All of us, except for Scotch-drinking Jim, opted for the wine-pairing. It proved interesting and appropriate — engaging wines all the way, with choices offered for each course. The first-course sunny Pinot Grigio from Estancia (Monterey) dispelled some of my prejudices against this grape — it was a rich, full-bodied mouthful. The Mark West Pinot Noir (Sonoma) was light but with some depth and character, potentially a perfect match for the wild salmon offered among the regular entrées.
For the main courses, there was a Cabernet from Avalon (Napa Valley). It was reasonably serious but a bit too impressed with itself, in the mode of so many California Cabs. (They remind me of grad students, smart but pompous. Bordeaux wines are their professors.) I much preferred the playful Shiraz from Evans and Tate (Margaret River, Australia). The older I get, the more I appreciate the friendly grapes of the Rhone, wherever they’re grown.
The dessert course also brought a selection of sweet wines. Fred chose the sparkling Italian rosé (Banfi, Rosa Regale). “It tastes like apple juice,” he said, and it did. The sparkling Michelle Chiarlo Moscato D’Asti twinkled like Tinkerbell in the glass and in the mouth.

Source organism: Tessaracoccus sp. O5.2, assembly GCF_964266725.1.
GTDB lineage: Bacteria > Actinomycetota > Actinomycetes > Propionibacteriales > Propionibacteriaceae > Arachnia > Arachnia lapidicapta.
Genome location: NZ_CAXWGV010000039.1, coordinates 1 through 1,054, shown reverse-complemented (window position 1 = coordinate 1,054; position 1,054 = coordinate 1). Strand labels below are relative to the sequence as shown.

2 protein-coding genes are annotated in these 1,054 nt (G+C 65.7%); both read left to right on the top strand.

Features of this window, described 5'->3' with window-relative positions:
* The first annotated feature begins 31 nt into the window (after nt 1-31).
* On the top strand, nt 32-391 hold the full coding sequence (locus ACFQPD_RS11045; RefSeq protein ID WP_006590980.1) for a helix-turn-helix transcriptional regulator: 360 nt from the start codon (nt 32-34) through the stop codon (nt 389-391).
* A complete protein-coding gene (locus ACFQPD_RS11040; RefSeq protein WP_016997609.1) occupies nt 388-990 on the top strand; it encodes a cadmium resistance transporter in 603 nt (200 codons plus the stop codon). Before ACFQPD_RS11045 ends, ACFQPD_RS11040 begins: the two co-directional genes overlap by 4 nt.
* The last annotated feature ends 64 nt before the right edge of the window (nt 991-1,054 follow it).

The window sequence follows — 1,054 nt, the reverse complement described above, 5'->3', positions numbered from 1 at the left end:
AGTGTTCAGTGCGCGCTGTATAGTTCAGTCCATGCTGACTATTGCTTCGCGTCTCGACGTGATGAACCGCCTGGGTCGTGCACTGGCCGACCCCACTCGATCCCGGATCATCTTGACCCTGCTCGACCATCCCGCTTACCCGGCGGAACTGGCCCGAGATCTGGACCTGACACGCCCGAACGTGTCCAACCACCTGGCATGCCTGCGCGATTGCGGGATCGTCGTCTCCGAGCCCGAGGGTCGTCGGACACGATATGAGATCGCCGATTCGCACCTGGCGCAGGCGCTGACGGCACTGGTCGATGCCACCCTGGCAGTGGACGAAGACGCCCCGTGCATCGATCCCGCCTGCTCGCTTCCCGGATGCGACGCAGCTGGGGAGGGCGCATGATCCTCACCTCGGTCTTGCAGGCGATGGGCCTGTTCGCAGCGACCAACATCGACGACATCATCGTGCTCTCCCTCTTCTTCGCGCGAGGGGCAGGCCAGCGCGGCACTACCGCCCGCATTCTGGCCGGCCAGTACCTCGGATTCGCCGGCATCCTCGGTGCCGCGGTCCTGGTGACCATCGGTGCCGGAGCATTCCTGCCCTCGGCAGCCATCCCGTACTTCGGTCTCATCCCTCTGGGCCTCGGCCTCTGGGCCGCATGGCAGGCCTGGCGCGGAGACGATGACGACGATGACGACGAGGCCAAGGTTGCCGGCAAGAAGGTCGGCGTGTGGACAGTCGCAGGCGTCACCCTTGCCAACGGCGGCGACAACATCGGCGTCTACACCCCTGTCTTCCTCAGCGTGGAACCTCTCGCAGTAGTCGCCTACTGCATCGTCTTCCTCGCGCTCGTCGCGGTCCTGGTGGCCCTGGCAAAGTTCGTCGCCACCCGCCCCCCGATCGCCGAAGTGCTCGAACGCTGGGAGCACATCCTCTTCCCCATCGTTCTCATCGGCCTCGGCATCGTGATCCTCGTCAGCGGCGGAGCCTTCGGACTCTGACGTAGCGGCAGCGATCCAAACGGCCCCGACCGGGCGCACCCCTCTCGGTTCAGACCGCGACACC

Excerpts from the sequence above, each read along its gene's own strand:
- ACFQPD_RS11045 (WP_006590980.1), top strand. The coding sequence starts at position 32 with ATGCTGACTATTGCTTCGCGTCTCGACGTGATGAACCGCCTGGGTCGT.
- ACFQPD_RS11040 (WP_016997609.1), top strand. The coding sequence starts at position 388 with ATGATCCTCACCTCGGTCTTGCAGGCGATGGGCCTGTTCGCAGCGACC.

Perhaps put off by the sight of the huge slabs of cheesecake delivered to several of our neighbors, Michelle and Fred opted for Chocolate Sin, which takes Chocolate Decadence one step further into Chocolate Damnation. Creamy in consistency, it’s a cake that seems to be made wholly of bittersweet chocolate, sugar, and butter, like a chocolate truffle aiming to be a mousse, and it’s coated all over with chocolate syrup. Even chocoholic Jim found it a bit much.
But the N’awlins-style bread pudding with whiskey cream sauce was as good a version of that pudding as I’ve ever tasted. What makes the Crescent City version distinctive is that it’s made with stale baguettes — not your croissants or brioche or Wonder Bread or any other pantywaist light bread. It can be heavy and logy, but Ruth’s Chris’s version somehow sprouts wings to fly. Maybe it’s the bathtub’s worth of velvety whiskey cream sauce soaking it that, paradoxically, loosens the dense texture and lets it soar. It reminded me of those Middle Eastern/north Indian desserts always named “Palace Bread” in their native languages (ekmek kadayif, esh es soraya, etc.) that transcend quotidian stale-bread origins to become, in imagination, the breads served to royalty or the gods.